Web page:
418 US 676 Secretary of Navy v. Avrech
418 U.S. 676
94 S.Ct. 3039
41 L.Ed.2d 1033
SECRETARY OF the NAVY, Appellant,
Argued Feb. 20, 1974.
Decided July 8, 1974.
Rehearing Denied Oct. 15, 1974.
See 419 U.S. 885, 95 S.Ct. 156.
Solicitor Gen. Robert H. Bork for appellant.
Dorian Bowman, New York City, for appellee.
Appellee Mark Avrech was convicted by a special court-martial on charges of having violated Art. 80 of the Uniform Code of Military Justice, 10 U.S.C. § 880. The specification under Art. 80, which punishes attempts to commit offenses otherwise punishable under the UCMJ, charged an attempt to commit an offense under the first and second clauses of Art. 134, 10 U.S.C. § 934, namely, an attempt to publish a statement disloyal to the United States to members of the Armed Forces 'with design to promote disloyalty and disaffection among the troops.'
Upon conviction, appellee was sentenced to reduction in rank to the lowest enlisted grade, forfeiture of three months' pay, and confinement at hard labor for one month. The commanding officer suspended the confinement, but the remainder of the sentence was sustained by the Staff Judge Advocate and the Judge Advocate General of the Navy. Appellee was subsequently given a bad-conduct discharge after an unrelated second court-martial conviction.
In December 1970, appellee brought this action in the United States District Court for the District of Columbia, asserting jurisdiction under 5 U.S.C. §§ 701—706, 28 U.S.C. § 1331, and 28 U.S.C. § 1361. He claimed that Art. 134 was unconstitutionally vague and overbroad on its face and as applied, that his statement was protected speech, and that he was convicted without sufficient evidence of criminal intent. He sought an order declaring his Art. 80 conviction invalid and requiring the Secretary of the Navy to expunge any record of his conviction and to restore all pay and benefits lost because of the conviction. After the District Court denied relief, the Court of Appeals reversed, holding that Art. 134 is unconstitutionally vague. 155 U.S.App.D.C. 352, 477 F.2d 1237 (1973). We noted probable jurisdiction. 414 U.S. 816, 94 S.Ct. 64, 38 L.Ed.2d 48 (1973). Following oral argument on the merits, we directed counsel to file supplemental briefs on the issues of the jurisdiction of the District Court and the exhaustion of remedies.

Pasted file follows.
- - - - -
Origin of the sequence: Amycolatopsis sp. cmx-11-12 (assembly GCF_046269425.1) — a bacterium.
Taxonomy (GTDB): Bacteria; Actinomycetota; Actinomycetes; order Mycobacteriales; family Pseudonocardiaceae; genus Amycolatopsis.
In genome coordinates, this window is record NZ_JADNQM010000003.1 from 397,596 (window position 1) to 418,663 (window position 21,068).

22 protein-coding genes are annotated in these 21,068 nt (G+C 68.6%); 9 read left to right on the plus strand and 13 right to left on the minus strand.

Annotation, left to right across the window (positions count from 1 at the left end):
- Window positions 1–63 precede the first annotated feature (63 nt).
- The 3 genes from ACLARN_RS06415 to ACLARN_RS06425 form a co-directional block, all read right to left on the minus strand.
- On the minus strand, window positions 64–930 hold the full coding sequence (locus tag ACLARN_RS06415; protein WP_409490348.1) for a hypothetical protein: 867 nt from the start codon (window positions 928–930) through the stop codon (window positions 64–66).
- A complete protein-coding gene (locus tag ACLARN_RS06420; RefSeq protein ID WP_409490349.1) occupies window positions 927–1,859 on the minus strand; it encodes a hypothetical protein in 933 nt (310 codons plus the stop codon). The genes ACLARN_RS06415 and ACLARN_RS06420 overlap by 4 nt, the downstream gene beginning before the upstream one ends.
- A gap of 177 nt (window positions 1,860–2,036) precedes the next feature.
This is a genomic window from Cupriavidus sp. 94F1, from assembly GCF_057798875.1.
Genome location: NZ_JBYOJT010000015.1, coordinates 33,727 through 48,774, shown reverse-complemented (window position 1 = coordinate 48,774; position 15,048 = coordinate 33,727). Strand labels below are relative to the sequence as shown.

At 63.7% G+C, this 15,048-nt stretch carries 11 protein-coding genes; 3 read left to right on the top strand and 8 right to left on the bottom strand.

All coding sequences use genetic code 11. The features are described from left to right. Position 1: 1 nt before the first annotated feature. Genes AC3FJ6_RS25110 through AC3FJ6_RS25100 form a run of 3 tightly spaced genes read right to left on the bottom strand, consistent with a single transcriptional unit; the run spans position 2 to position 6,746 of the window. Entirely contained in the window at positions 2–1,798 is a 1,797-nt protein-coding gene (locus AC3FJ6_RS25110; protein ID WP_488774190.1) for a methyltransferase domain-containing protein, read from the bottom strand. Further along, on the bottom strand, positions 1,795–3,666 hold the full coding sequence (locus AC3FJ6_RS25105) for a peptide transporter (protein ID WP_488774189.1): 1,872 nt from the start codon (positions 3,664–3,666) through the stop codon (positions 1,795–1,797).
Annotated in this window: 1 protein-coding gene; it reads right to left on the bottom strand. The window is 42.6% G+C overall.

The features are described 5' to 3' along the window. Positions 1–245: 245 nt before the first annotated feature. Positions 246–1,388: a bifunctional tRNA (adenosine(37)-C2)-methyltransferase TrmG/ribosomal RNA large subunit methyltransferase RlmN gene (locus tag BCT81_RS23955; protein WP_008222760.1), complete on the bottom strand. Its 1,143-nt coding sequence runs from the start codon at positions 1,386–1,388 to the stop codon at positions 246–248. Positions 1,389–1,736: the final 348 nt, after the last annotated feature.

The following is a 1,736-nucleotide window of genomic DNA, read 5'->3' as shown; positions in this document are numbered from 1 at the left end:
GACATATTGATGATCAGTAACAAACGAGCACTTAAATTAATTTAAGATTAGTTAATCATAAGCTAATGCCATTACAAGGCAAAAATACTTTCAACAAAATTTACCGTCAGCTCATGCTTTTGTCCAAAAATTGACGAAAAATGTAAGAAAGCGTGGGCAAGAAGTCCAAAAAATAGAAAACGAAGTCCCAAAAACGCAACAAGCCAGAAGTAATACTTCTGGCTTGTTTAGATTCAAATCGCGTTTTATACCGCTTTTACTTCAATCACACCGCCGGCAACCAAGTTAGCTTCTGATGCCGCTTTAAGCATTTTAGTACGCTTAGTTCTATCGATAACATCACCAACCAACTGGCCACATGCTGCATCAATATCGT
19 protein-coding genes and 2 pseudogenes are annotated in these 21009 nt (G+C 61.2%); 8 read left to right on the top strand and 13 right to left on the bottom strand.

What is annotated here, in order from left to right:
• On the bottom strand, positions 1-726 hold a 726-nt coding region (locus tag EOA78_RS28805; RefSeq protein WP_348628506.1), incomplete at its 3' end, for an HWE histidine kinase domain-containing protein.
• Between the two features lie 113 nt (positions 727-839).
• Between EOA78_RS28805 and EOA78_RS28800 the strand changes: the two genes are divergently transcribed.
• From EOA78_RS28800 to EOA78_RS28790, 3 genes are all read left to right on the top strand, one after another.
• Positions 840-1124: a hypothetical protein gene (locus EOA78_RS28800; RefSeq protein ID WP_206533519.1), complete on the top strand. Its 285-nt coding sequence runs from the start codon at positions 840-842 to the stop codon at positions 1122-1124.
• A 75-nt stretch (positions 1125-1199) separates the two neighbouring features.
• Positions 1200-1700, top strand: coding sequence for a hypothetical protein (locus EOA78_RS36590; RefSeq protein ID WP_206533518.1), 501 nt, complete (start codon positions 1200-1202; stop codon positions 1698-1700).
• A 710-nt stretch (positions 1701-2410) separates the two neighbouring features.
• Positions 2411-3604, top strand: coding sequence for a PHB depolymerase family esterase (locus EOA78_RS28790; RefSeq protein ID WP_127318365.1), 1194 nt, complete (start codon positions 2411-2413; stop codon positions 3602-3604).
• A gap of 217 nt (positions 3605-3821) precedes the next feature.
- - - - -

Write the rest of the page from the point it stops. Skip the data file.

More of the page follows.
Without the benefit of further oral argument, we are unwilling to decide the difficult jurisdictional issue which the parties have briefed. Assuming, arguendo, that the District Court had jurisdiction under the circumstances of this case to review the decision of the court-martial, our decision in Parker v. Levy, 417 U.S. 733, 94 S.Ct. 2547, 41 L.Ed.2d 439 (1974), would require reversal of the Court of Appeals' decision on the merits of appellee's constitutional challenge to Art. 134. We believe that even the most diligent and zealous advocate could find his ardor somewhat dampened in arguing a jurisdictional issue where the decision on the merits is thus foreordained. We accordingly leave to a future case the resolution of the jurisdictional issue, and reverse the judgment of the Court of Appeals on the authority of Parker v. Levy, supra. See United States v. Augenblick, 393 U.S. 348, 89 S.Ct. 528, 21 L.Ed.2d 537 (1969); Schneckloth v. Bustamonte, 412 U.S. 218, 249, 93 S.Ct. 2041, 2059, 36 L.Ed.2d 854 (1973).
Judgment of Court of Appeals reversed.
Mr. Justice STEWART, concurring in the judgment.
I indicated my view in Parker v. Levy, 417 U.S. 733, 773, 94 S.Ct. 2547, 41 L.Ed.2d 439, that Art. 134 of the Uniform Code of Military Justice, 10 U.S.C. § 934, is unconstitutionally vague. However, my view did not prevail in Parker, where the Court upheld the general articles against constitutional attack. Given that result, which controls the merits of the appellee's substantive claims here, I agree that it would be inappropriate to require further argument of the jurisdictional issues in this case. Consequently, I am content to leave those issues for another day, and concur in the judgment of the Court.
Mr. Justice DOUGLAS, dissenting.
Appellee was convicted of an attempt to publish a statement disloyal to the United States to members of the Armed Forces 'with design to promote disloyalty and disaffection among the troops.' Article 80 of the Uniform Code of Military Justice, 10 U.S.C. § 880, covers the attempt; and Art. 134, 10 U.S.C. § 934, covers the substantive offense.
Appellee was on active duty in Vietnam in a combat zone and like most soldiers on night duty had a lot of time on his hands. He typed the following statement:
'It seems to me that the South Vietnamese people could do a little for the defense of their country. Why should we go out and fight their battles while they sit home and complain about communist aggression. What are we, cannon fodder or human beings? . . . The United States has no business over here. This is a conflict between two different politically minded groups. Not a direct attack on the United States. . . . We have peace talks with North Vietnam and the V.C. That's just fine and dandy except how many men died in Vietnam the week they argued over the shape of the table? . . . Do we dare express our feelings and opinions with the threat of court-martial perpetually hanging over our heads? Are your opinions worth risking a court-martial? We must strive for peace and if not peace than a complete U.S. withdrawal. We've been sitting ducks for too long. .. .'